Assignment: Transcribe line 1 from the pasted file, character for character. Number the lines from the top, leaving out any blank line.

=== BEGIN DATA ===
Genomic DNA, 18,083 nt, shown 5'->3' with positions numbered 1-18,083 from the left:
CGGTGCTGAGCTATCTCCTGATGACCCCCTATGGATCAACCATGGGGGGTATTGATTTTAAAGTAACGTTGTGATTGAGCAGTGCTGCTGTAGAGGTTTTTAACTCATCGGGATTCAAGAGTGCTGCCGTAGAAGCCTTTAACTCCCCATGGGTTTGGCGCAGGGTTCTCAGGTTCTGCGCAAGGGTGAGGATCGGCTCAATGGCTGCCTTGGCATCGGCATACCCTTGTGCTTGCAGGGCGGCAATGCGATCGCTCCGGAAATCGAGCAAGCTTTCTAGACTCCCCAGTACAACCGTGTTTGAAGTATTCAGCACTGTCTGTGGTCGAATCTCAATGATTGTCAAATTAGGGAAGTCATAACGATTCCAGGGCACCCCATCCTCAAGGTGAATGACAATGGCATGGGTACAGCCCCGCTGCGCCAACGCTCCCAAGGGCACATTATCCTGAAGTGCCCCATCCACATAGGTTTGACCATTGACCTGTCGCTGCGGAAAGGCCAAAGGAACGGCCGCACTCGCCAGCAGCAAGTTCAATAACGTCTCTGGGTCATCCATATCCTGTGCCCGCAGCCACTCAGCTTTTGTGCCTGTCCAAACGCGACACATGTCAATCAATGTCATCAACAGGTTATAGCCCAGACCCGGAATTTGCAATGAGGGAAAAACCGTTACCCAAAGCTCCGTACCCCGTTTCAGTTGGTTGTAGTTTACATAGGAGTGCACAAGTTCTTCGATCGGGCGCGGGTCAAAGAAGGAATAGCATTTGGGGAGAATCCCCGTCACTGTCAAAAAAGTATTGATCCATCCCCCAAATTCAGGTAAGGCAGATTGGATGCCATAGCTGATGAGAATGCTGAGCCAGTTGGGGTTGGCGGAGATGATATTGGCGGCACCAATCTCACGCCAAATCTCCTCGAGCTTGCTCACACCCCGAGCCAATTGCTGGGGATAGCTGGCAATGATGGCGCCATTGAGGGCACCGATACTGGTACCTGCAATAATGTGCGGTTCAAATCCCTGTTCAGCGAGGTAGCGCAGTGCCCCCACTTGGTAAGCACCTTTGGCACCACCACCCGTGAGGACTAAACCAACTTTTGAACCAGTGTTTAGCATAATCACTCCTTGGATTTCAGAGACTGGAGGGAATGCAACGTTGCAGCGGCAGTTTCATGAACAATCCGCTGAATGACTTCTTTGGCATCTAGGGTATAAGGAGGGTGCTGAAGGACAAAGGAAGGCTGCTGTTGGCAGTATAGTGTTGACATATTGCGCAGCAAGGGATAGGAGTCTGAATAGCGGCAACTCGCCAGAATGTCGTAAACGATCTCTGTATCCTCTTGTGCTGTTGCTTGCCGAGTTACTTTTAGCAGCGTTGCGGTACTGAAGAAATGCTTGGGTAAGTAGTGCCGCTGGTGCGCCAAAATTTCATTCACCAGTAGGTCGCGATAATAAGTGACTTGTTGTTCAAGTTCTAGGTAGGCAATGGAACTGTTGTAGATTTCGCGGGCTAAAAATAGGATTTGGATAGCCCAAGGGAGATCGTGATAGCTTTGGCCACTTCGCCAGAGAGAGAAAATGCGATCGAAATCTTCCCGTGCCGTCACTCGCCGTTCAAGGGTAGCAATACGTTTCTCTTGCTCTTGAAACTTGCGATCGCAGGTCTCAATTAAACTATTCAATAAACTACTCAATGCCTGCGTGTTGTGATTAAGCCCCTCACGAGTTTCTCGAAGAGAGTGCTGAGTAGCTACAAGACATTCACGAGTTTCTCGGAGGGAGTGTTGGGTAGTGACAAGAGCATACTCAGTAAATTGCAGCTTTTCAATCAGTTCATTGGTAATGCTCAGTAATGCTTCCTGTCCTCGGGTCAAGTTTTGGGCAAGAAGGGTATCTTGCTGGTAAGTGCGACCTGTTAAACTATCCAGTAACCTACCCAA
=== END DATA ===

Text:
Genomic DNA, 18,083 nt, shown 5'->3' with positions numbered 1-18,083 from the left: